Devil’s Lake

Spring 2014 Issue

Shelley Wong: Valentine

Once we move, our traces vanish
as if we only ever lived

on the shore. The mailman
walks backwards and my splendid messages

remain sealed like vows. Mementos
are not prizes

so I plant your tulip bouquets
around the city park fountain.

Insert going Dutch
joke here—so this is how

reversing begins—mangos go back
to the mango tree, the car odometer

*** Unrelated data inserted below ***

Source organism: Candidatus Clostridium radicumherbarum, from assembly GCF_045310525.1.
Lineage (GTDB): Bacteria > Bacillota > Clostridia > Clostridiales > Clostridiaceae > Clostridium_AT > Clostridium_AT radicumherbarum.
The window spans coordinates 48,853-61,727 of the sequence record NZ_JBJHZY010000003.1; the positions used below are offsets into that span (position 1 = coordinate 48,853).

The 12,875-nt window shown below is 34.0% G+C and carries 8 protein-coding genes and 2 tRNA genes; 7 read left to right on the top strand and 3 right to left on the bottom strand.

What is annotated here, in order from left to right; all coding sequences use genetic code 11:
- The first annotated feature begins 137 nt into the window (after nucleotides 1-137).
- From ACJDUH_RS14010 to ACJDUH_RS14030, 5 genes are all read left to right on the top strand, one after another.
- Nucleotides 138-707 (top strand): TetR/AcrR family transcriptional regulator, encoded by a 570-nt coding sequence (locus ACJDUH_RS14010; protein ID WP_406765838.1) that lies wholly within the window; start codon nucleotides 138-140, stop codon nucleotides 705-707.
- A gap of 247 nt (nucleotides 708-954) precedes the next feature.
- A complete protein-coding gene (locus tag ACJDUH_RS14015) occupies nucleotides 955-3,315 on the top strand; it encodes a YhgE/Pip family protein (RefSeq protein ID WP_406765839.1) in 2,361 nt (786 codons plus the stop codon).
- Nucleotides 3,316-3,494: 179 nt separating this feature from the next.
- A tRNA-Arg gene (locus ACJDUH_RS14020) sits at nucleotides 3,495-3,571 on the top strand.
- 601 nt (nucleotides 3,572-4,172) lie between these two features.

coughs to zeros, the six
unblinking eyes. Devout jets return

to our once-hometowns, screeching
toward opposite coasts as photos

become sunsets, landscapes, tables.
I return your books

and submit all my receipts
for cash. A black

line cuts your letters
into junk. I can’t take back

what I never said—

SHELLEY WONG is a Kundiman fellow and an MFA candidate at the Ohio State University, where she is a poetry editor for The Journal. Her poetry has appeared or is forthcoming in CutBank, Adrienne, Nashville Review, The Adroit Journal, and Lantern Review, and her criticism has appeared in Pleiades and Blurbed. More from this issue >